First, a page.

I heard Phil play live three times. My most memorable was with my brother Pat, who, when I visited him years ago in Port Townsend, Washington, had made reservations for dinner at Jazz Alley in Seattle. There I sat, dining on steak while Phil and his combo blew incredible sounds from the stage just twenty feet from our table. It doesn’t get any better than that.

Now Phil is gone. The man and the horn that blazed their long, meteoric trail across the jazz firmament have flamed out at last. But like Bird, whom he so deeply admired, Phil lit a torch whose brightness burns in the horns of countless altoists worldwide. Phil Woods has many children. I am proud to be one of them.

Thank you, Phil. You gave this world much beauty, and you showed the way beyond Bird for alto players like me. Now you reside among the legends. You will be missed. And the music you made ensures that you will never, ever be forgotten.

What Is Jazz? Revisited: Part 2

Having dispensed with my rambling prelude, in part 1 of this article, to the question “What is jazz?” let’s get to the question itself.

What is jazz?

The answer used to be fairly simple, involving such concepts as syncopation, swing, improvisation, and African-American roots. The formats in which those elements played out were fairly straightforward. There was Dixieland. There was swing. There was big band. There was bebop.

But wait . . . bebop? In its day, there were those who maintained that bebop wasn’t jazz; it was cacophony, confusion, a bunch of chromatic scales played lightning fast and signifying nothing. “Let them beat their brains out till their flatted fifths are gone, then they’ll pass and be forgotten like the rest,” taunted Louis Armstrong in “The Boppenpoof Song,” but his abilities as a prophet didn’t match his brilliance as a trumpet player. Today no one would seriously contest the prodigious contribution of bop to the evolution of jazz.

Then along came Coltrane. Repeat the scenario. A lot of jazz buffs couldn’t stand him. Sheets of sound? Endless modal droning? That ain’t jazz, or so said the purists—then. Today it’s a different story; Trane has a lot of children and grandchildren. The thing called jazz broadened, embraced another icon, and forged ahead. Then came fusion, and more cries of protest. So it went, and so it has gone, and so it goes. Cool jazz, Latin jazz, free jazz, acid jazz, nu jazz, smooth jazz, punk jazz . . . from Miles to Trane to Ornette to Zorn and beyond, the list goes on, and after a while, I feel bewildered and my head hurts. Look, I just like good music, and I like improvisation, and I admire combinations of artistry and skill at a high level, and it gets to where I honestly don’t care all that much about categorizing it. This article can’t begin to cover all the complexities of a subject that so many, many writers have already addressed, and will continue to address, in far greater depth.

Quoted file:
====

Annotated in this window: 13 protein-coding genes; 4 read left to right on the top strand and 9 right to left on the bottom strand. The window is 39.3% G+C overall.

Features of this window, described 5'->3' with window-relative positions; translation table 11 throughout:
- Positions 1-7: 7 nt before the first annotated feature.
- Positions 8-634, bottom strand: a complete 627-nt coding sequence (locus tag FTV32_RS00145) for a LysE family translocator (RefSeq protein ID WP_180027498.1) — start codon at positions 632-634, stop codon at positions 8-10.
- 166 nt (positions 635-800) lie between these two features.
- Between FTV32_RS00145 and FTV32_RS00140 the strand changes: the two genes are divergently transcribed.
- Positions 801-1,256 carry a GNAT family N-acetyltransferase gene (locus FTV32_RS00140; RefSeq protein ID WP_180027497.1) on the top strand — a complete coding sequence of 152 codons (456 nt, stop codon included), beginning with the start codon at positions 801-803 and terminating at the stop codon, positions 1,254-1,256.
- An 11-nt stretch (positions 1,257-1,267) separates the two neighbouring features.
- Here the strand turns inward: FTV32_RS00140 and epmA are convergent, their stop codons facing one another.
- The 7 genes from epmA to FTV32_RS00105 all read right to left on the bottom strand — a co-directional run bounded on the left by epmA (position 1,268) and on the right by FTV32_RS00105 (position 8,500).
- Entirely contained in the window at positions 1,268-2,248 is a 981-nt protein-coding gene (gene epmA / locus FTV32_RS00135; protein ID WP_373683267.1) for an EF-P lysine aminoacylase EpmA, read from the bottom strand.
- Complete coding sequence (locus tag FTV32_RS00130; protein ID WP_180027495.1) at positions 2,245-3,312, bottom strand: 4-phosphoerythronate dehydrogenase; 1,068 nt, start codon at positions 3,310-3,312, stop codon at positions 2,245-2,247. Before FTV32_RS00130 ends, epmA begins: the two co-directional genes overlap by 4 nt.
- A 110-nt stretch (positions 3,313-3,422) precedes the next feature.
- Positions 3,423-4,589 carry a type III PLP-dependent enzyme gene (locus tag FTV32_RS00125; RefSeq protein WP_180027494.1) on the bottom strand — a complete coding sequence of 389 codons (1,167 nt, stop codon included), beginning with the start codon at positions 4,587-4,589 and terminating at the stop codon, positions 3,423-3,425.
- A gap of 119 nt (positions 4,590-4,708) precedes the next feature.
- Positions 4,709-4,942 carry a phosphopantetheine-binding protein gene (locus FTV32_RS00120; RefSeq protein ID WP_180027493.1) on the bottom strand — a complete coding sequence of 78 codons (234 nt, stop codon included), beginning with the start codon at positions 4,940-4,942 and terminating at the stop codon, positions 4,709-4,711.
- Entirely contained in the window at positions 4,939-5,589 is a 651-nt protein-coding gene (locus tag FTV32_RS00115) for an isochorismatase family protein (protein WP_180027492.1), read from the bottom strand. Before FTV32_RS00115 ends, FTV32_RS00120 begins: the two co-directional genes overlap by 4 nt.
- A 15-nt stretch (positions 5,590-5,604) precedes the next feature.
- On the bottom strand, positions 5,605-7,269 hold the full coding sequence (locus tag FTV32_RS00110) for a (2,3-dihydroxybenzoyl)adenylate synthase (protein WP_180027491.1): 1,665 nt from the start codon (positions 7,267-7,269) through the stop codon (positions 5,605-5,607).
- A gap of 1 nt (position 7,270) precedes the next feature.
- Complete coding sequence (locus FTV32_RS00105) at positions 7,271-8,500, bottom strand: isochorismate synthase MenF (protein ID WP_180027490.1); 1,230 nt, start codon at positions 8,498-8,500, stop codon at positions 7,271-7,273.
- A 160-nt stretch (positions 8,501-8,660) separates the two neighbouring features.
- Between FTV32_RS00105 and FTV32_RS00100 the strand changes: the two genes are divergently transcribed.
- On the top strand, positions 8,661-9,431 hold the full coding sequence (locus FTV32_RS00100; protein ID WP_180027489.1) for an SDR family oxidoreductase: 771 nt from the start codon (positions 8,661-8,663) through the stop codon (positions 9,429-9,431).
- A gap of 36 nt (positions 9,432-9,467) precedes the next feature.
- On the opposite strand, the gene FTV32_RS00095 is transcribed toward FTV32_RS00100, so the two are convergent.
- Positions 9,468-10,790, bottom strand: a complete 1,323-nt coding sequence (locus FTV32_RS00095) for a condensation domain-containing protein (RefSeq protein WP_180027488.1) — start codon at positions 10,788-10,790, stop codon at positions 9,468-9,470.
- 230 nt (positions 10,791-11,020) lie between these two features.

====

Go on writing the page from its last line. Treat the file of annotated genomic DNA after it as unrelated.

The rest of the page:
So in the remainder of this post, I want to share what a few others, both musicians and non-musicians, have to say about the nature of jazz. Nothing definitive, just personal, insightful, and even humorous.

Responses to the Facebook Survey

The first to respond to my question “What is jazz?” was keyboard man Bob Van Stee: “Good question. Allegedly, Louis Armstrong was asked, and his response was, ‘If you have to ask, you’ll never know.”

My good friend Ed Englerth wrote, “’Jazz is restless.’ [It can be played on] any instrument. I prefer jazz that has improvisational elements, but [it] can be written out as well.”

Camera artist Myrna Jacobs doesn’t play an instrument, and her husband, Dan, is a superb jazz trumpeter and flutist. Myrna shared in-depth:

I think a lot about jazz, and to some extent why it isn’t popular music (for the most part). But what I’ve decided is that what often passes for jazz today isn’t really jazz. It lacks life and is static, trapped in some other time, much like classical music. Creating in the moment, being true to your own emotions and being in touch with the time and place you live. A willingness to get emotional with the music is so vital. I don’t play jazz. I listen to it and, honestly, feel that much of what is played is not good.. simply copies or ideas of what it should be, rather than it just being musicians who love playing, love creating, know how to listen and being willing to put themselves out there emotionally through their notes and spaces. Great jazz can take you someplace… to another world. It’s not even about the right chords (though it plays a part and doesn’t ‘feel right’ if the player doesn’t know them in his gut). I am a huge fan of jazz music that doesn’t isolate soloists . .. but rather, all the players in the band are part of the solo in some way. They are all listening and knowing when to contribute, like a conversation. Most of all I guess that jazz at it very ultimate is a conversation…. sometimes a soloist has a lot to say, like a monologue . .. but like, in conversation, the others come in and ‘nod’, accent, repeat parts of what was said.. take off on it.. use the idea, the concept (musically). It’s not just a speech… but a conversation. I love Dixieland for the beat.. for the interplay of instruments. I love big band when it’s exciting and the power that can be generated by that many instruments is used effectively… and when it is written so that it is not just one solo after another with no relationship to each other in any way. I love a duo… of whatever instruments are used… when they are playing together.. creating together.. moving the conversation forward Sorry… I could go on and on. I have thought about this a LOT and talked about it a lot, trying to figure out why so many people do not like jazz.